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Local schools seek to boost SAT scores
Friday, September 28, 2012
By ASHLEY JACKSON - Bulletin Staff Writer
Local SAT scores are well below the state and national averages, and local schools are looking for ways to bring the scores up.
According to scores released by the College Board on Monday, out of 229 test-takers in Henry County Public Schools, the average scores were: 448 for critical reading, 445 for math and 434 for writing. That totals 1,327.
Out of 112 test takers in Martinsville City Schools, the average scores were: 424 for critical reading, 433 for math and 419 for writing. That totals 1,276.
Out of 98 test takers in Patrick County Public Schools, the average scores were: 484 for critical reading, 482 for math and 466 for writing. That totals 1,432.
The SAT Benchmark score is 1,550 for all three subject scores combined. That indicates a 65 percent likelihood of achieving a B- average or higher during the first year of study at a four-year college, according to a College Board news release.
Among the high school class of 2012 nationwide, 43 percent of all SAT takers met that benchmark. This class of 2011 also met the benchmark at a rate of 43 percent.
Among 2012 Virginia public school students only:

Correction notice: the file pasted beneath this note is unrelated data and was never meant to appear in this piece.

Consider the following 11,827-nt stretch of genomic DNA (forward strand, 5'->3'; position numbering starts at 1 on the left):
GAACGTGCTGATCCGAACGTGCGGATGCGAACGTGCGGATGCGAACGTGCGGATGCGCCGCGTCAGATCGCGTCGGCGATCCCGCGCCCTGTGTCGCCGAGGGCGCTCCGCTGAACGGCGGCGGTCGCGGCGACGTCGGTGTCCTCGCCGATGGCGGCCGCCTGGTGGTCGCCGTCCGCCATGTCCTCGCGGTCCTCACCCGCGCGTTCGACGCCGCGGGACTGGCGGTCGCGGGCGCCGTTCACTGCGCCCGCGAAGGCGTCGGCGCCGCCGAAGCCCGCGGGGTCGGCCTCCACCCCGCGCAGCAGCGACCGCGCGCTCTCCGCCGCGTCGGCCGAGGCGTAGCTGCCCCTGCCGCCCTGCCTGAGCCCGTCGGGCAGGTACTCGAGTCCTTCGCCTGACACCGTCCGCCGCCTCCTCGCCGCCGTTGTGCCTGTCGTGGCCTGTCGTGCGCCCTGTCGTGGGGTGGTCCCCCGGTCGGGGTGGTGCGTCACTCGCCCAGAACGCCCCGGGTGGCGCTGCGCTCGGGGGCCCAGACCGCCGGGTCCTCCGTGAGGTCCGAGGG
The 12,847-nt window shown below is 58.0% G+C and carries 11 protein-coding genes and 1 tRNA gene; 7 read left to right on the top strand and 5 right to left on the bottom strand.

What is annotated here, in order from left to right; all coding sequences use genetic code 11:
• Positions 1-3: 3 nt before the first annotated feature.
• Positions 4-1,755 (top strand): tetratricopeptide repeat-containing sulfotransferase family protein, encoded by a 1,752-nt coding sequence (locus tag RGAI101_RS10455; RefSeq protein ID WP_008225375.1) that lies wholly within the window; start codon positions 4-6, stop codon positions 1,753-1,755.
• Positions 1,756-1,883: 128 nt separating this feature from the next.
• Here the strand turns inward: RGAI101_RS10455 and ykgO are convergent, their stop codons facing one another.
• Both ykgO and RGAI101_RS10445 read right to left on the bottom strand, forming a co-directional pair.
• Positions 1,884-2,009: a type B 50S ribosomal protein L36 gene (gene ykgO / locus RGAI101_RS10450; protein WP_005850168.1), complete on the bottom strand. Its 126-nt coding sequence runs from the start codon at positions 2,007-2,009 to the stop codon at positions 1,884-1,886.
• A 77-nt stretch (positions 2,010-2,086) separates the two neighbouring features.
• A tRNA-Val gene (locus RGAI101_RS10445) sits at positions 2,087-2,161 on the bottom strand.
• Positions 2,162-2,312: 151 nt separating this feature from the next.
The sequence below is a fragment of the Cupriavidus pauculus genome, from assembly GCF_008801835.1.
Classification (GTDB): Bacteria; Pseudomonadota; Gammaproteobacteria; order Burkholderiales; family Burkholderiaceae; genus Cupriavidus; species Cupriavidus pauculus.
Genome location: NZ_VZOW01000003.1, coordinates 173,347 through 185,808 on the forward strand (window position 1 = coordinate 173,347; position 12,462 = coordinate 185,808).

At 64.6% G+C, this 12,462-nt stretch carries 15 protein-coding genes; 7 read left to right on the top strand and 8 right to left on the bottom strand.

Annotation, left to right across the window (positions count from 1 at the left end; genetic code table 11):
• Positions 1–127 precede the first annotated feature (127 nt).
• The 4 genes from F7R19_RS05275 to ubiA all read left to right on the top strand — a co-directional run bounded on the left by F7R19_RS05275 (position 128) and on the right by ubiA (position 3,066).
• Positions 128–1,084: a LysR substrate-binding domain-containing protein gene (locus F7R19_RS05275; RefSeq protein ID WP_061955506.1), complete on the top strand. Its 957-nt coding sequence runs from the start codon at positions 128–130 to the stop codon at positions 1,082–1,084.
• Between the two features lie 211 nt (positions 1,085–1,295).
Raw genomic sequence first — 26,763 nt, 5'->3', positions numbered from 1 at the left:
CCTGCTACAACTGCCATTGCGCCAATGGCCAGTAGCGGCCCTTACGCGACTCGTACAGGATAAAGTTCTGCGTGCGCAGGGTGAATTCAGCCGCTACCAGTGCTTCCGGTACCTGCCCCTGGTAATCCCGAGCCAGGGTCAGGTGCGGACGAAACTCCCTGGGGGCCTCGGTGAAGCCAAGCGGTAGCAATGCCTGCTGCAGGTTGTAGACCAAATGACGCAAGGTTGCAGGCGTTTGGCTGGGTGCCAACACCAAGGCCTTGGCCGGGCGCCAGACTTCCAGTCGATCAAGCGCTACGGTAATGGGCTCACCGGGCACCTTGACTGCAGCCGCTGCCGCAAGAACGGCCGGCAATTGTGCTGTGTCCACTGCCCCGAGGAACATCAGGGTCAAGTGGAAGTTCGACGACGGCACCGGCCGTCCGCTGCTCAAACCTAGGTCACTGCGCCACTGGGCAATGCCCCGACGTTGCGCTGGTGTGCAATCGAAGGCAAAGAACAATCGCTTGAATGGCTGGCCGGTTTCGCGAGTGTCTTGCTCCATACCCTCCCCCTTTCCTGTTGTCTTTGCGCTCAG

• The average reading score of 508 is 17 points higher than the national average.
• The average math score of 510 is five points higher.
• The average writing score of 492 is 11 points higher.
The average scores for 2012 Virginia public school graduates rose three points in math, dropped by one point in critical reading and remained unchanged in writing compared with last year’s results. Among public school students nationwide, achievement dropped in all three areas — by one point in mathematics and one point in writing, according to the VDOE release.
A total of 53,806 public school graduates in the state took the SAT, a slight increase in participation over the previous year’s 53,457 public school participants. In all, 68 percent of the state’s public school graduates in 2012 took the SAT, according to a Virginia Department of Education release.